Also tipping the scales toward wind and solar is that, among large infrastructure projects, hydropower dams have among the worst performance in terms of delays and cost overruns, in part due to the conflict and controversy surrounding them. Whereas some dams take a decade to complete, wind and solar power can be delivered through rapid, smaller-scale, and lower-risk projects that tend to engender far less conflict. These technologies are even cheaper if you also invest in energy efficiency and a smarter and more reliable grid.
Governments are taking note. Thailand earlier this year signaled that it would delay signing a power purchase agreement for Pak Beng, a 912-megawatt hydropower dam that Laos is planning for the Mekong.
In announcing the delay, the country stated that it needed to revisit its energy strategy, since other renewable sources, including wind and solar, were becoming increasingly viable. Thailand was slated to buy 90 percent of the dam’s electricity, so its change of plans could spell the end of the project. In Guyana, meanwhile, rising cost estimates and delays for the Amaila Falls hydropower project led the government and financiers to transfer funding intended for the dam toward a 100-megawatt solar project.
The rapidly evolving renewable energy landscape doesn’t mean an end to hydropower, but rather a shift in its role. Hydropower reservoirs are currently the dominant form of energy storage for grids, and although other forms of storage are improving, they will continue to provide critical storage services in the near future. Upgraded older dams and strategically planned new projects, carefully located to minimize environmental and social disruption, can emphasize energy storage to facilitate adding large increments of wind and solar into a grid.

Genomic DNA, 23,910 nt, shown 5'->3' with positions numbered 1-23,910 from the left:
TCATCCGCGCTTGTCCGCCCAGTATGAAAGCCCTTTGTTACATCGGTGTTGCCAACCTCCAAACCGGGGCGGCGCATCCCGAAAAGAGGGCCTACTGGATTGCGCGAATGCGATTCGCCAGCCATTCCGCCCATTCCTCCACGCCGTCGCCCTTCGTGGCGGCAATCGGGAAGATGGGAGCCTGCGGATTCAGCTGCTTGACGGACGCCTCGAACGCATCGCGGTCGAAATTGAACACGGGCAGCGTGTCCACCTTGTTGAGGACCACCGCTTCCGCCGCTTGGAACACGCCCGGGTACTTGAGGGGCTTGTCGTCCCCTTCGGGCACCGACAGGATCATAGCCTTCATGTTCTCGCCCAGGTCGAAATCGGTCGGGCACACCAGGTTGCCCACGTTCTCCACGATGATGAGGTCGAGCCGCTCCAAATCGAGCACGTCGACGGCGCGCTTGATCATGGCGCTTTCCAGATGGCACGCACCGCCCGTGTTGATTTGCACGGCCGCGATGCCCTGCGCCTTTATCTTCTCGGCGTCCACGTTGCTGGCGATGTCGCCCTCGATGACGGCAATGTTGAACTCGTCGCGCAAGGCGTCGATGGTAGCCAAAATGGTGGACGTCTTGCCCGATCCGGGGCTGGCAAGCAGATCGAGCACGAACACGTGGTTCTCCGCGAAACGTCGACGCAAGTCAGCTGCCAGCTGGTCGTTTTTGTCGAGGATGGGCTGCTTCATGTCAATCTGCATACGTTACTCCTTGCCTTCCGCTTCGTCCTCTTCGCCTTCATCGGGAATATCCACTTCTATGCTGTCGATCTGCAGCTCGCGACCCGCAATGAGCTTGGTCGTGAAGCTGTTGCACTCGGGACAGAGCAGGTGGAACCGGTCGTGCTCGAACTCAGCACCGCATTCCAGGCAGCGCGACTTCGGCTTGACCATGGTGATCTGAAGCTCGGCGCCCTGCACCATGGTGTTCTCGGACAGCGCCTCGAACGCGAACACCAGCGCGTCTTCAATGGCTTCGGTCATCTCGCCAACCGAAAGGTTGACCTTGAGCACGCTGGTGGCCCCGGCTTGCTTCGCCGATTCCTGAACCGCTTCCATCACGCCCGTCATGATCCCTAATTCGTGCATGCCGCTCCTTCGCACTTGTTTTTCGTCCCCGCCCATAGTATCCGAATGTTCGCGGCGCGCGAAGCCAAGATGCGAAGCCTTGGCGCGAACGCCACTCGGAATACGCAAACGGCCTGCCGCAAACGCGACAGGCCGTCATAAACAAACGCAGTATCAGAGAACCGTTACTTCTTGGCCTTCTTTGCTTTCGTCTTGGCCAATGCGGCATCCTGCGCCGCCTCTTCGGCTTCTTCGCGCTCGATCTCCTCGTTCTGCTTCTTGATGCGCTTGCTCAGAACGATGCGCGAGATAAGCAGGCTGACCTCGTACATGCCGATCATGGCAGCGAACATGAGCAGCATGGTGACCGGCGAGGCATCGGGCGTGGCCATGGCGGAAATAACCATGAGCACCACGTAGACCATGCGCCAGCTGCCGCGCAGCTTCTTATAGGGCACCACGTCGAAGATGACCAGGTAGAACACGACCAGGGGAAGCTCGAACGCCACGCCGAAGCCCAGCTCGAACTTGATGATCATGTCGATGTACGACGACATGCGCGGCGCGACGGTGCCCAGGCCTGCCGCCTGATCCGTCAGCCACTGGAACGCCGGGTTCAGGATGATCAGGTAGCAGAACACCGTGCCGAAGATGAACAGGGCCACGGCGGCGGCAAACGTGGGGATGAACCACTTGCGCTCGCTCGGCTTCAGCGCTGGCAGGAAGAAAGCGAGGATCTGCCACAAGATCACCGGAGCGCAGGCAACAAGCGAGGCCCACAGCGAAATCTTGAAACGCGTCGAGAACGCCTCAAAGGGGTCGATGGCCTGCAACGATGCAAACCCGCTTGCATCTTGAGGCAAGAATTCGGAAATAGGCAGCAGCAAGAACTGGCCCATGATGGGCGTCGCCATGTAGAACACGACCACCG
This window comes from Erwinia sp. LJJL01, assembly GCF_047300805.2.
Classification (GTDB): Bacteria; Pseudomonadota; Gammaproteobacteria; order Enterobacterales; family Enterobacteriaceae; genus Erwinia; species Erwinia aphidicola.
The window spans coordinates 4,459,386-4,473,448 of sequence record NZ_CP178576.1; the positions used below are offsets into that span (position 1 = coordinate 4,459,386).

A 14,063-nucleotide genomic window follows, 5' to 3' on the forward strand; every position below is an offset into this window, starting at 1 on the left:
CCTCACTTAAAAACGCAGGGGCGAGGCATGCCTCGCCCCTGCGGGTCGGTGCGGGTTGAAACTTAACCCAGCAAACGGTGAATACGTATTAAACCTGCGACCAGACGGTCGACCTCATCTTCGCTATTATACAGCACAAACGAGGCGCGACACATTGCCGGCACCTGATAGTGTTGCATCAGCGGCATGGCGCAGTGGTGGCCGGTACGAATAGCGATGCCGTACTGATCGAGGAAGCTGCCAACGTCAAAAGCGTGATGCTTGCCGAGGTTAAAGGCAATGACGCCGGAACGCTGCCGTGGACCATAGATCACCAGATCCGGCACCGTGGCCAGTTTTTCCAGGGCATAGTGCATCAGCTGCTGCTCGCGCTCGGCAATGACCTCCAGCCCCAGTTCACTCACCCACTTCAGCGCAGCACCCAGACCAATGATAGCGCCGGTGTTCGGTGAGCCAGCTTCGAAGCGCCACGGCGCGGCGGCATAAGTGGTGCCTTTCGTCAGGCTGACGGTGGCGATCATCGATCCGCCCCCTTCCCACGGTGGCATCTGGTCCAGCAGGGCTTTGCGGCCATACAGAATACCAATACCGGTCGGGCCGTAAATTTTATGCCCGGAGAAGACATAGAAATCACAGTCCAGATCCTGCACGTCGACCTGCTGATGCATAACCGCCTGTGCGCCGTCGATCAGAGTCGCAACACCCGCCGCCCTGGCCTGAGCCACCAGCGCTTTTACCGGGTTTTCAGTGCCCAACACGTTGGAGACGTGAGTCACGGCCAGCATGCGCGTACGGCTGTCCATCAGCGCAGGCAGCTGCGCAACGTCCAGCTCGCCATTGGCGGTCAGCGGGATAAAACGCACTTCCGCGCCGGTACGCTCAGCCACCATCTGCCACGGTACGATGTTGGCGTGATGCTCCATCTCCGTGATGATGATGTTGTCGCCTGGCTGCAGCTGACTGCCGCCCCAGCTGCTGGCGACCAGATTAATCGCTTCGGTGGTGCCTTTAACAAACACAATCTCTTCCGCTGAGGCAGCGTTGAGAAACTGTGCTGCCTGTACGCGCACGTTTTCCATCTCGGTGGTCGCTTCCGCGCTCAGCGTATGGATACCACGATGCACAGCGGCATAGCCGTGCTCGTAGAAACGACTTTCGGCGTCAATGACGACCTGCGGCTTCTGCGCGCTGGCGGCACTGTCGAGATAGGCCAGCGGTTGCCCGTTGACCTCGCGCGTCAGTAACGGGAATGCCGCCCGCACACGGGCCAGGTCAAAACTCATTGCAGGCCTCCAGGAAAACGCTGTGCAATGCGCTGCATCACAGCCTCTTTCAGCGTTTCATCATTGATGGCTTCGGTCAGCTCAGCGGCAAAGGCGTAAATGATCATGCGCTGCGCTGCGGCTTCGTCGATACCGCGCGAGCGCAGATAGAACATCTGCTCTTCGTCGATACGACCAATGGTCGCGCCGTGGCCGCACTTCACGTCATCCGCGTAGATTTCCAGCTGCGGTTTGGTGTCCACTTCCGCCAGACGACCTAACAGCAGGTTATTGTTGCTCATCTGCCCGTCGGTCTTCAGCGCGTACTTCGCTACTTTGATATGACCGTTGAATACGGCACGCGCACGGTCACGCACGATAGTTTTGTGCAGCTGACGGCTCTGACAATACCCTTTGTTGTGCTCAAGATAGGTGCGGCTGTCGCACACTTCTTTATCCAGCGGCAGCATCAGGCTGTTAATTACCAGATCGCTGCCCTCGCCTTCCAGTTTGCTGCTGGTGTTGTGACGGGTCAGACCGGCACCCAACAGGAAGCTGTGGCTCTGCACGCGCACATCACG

Although it is now possible to build affordable, low-carbon wind and solar systems, and to couple them with energy storage, they still face constraints, including political preferences for large infrastructure projects. Big projects afford the opportunity for large profits, and all too often, efforts to extort and steal from local residents.
It would be a great tragedy if the renewable revolution arrived just a few years too late to save the world’s great rivers. Market reforms and new financial mechanisms can accelerate the adoption of more sustainable energy systems, as can innovative science.
For example, my Renewable and Appropriate Energy Laboratory at the University of California, Berkeley recently developed and is using an energy planning model for Laos. We found that investments in solar panels (backed up by existing hydropower) could meet that nation’s objectives for selling electricity to neighbors — with greater returns and lower risks than the planned dams that threaten the Mekong’s fish harvests and the viability of its delta.
There’s no need to continue accepting tragic trade-offs between healthy rivers and low-cost, reliable, and renewable electricity. The renewable revolution provides an opportunity to have both. Governments, funders, developers, and scientists should seize it.
Daniel Kammen is a professor in and the chair of the Energy and Resources Group and a professor of public policy at the University of California, Berkeley. He has been a coordinating lead author for the Intergovernmental Panel on Climate Change and a science envoy for the US State Department.
This article is republished from Mongabay under a Creative Commons licence.